Both speakers talked on laboratory tests for unhealthy microbiome, with special reference on vaginal and urethral samples. Dr Neophytou gave the paradigm of the urease test, which for example may be used for ureaplasma detection using the indicator phenol red, or for the helicobacter pylori breath test. He also talked about the HPV DNA test, in which he has made significant contributions by being the first scientist to deposit a sequence of type 145 in international databases. The HPV DNA test is now recognized by international (WHO) and European Guidelines as the most effective cervical cancer screening test that should be offered to all women aged 30 and over at least once every 5 years. He mentioned the problems created by overuse of antibiotics to treat urogenital and other infections and recommended that persons of moderate risk for urogenital infections are tested for them at regular intervals. Ms Demetriou-Vavliti explained that the normal vaginal flora is composed mainly by lactovacillii. The disturbance of the normal vaginal flora results from pathogens (bacteria, fungi/yeasts) that either were already there and have increased in load or have been transmitted by sexual intercourse. Laboratory microbiological investigation aims to evaluate the vaginal flora and through culture to isolate and type the microorganisms that cause problems. Microscopical examination includes a wet preparation to identify Trichomonas and gram stain to identify N. gonorrhea. Cultures in various media and specific biochemical tests are performed in order to isolate and type microorganisms. Before reporting results to medical doctors, the sensitivity or resistance to antibiotics is also determined.
The 4th speaker was Dr George Potamites, a medical doctor and registered specialist in Internal Medicine and Gastroentrerology.
He explained that the human gastroenterological microbiome is composed of more than 1000 different bacteria, and that each person has his/her own unique combination of more than 200 bacteria. New genetic techniques allowed us to type the microbiome. Fecal microbiome transplantation is an important therapeutic intervention, not only for gastroenterological diseases but also for other diseases outside the gastroenterological system.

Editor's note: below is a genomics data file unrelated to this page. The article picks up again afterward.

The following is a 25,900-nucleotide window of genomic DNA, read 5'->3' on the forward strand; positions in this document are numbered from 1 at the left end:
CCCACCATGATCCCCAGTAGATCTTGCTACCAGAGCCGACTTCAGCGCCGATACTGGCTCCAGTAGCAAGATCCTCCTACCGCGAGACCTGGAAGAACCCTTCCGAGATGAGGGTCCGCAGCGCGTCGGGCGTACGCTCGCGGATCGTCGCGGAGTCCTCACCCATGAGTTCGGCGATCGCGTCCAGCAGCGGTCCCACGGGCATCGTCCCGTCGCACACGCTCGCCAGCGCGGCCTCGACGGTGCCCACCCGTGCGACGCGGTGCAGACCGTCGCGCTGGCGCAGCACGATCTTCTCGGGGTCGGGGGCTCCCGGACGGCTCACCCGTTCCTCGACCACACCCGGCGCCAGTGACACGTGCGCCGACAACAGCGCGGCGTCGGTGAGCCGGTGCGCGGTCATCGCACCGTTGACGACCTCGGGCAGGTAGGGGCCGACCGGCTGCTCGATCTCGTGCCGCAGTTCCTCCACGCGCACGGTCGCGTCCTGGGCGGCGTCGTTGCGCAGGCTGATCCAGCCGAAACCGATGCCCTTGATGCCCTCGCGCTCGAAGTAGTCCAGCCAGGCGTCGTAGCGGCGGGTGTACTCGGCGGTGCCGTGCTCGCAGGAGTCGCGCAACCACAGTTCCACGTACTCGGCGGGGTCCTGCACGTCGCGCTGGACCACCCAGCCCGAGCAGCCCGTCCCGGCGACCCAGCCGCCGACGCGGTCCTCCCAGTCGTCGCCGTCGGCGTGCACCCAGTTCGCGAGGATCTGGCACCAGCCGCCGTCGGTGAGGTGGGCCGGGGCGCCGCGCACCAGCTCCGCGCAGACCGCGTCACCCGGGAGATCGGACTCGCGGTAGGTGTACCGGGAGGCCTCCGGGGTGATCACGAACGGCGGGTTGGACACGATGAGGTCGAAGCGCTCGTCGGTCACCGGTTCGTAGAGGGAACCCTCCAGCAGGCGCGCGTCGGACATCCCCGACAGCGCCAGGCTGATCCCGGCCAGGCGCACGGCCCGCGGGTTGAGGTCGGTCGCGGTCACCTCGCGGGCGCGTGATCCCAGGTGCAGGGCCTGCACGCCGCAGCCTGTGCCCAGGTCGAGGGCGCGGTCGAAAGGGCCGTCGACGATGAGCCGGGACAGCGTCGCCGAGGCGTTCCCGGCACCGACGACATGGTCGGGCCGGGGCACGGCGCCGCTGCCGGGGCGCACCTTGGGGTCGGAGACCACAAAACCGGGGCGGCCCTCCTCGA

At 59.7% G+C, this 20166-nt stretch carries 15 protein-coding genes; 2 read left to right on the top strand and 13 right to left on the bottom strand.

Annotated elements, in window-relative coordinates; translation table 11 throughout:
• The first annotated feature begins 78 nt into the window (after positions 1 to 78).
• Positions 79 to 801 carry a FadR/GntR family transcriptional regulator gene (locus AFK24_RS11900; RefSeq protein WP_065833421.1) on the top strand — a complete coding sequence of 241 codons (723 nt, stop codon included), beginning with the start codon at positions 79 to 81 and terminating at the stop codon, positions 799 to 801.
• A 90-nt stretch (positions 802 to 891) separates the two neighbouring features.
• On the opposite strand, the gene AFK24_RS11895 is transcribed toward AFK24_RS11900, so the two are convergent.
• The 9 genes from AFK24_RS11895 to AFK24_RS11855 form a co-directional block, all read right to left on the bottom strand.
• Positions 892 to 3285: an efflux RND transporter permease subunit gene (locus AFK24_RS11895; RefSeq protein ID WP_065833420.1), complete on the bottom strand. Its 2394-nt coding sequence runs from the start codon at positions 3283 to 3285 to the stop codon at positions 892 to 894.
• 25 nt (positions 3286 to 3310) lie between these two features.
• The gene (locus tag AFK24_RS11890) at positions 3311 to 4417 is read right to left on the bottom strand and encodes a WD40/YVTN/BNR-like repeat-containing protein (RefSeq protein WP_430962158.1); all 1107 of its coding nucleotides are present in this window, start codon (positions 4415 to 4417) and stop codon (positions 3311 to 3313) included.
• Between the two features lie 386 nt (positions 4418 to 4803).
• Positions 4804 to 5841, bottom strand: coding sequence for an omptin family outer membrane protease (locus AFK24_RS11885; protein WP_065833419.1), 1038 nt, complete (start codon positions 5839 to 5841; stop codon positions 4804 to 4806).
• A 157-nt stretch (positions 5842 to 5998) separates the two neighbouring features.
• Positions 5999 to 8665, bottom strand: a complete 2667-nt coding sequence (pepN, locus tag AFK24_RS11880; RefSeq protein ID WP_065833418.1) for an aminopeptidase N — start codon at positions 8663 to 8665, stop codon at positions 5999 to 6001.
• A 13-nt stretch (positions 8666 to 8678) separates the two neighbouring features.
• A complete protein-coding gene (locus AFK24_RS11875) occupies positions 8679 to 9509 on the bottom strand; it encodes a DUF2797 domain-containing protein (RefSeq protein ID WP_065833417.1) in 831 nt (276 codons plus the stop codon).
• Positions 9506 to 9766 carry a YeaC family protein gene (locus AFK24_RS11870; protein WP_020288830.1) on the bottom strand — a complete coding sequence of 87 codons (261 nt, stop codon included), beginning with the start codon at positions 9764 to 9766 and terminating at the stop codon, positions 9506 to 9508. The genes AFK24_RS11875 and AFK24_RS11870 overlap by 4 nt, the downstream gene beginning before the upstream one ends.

The 5th speaker was Dr Yorgos Apidianakis, an assistant professor at the Department of Biological Sciences of the University of Cyprus.
He explained that gut microbiome acts as a barrier to intestinal pathogens. Disturbances lead to antagonistic competitions and the establishment of pathogens can be detrimental to health. His group used Drosophila melanogaster as a model host to investigate the ability of 35 human intestinal bacterial strains in inducing intestinal regeneration and lethality. They identified Pseudomonas aeruginosa and Escherichia coli antagonizing each other in their ability to promote midgut regeneration and fly lethality. Oral antibiotic-induced dysbiosis and associated elimination of indigenous E. coli in mice, facilitates intestinal P. aeruginosa colonization and concomitant mouse mortality. This effect can be explained by glycolytic fermentation of sugars in E. coli and the production of lactic acid, which inhibits P. aeruginosa growth.
The 6th and last speaker was Prof. Mike Curtis, the Executive Dean of the Dental Institute and a Professor of Microbiology at King’s College, London, UK.
He talked about the microbial world inside the mouth. He explained that over a thousand different types of bacteria are able to colonise the human mouth and each of us will harbour 200-300 different species. There is evidence to suggest that significant benefits to the host are derived from these specialised bacterial communities that have evolved specifically to colonise the oral cavity. These include protection from colonisation by potentially harmful organisms and potentially very significant effects on cardiovascular health through the entero-salivary nitrate circuit whereby dietary nitrate is converted ultimately into the vasodilator, nitric oxide.
Dr Pavlos Neophytou
Chairman of the Cyprus Workshop on the Microbiome
European Specialist in Laboratory Medicine
Director of the Mendel Center for Biomedical Sciences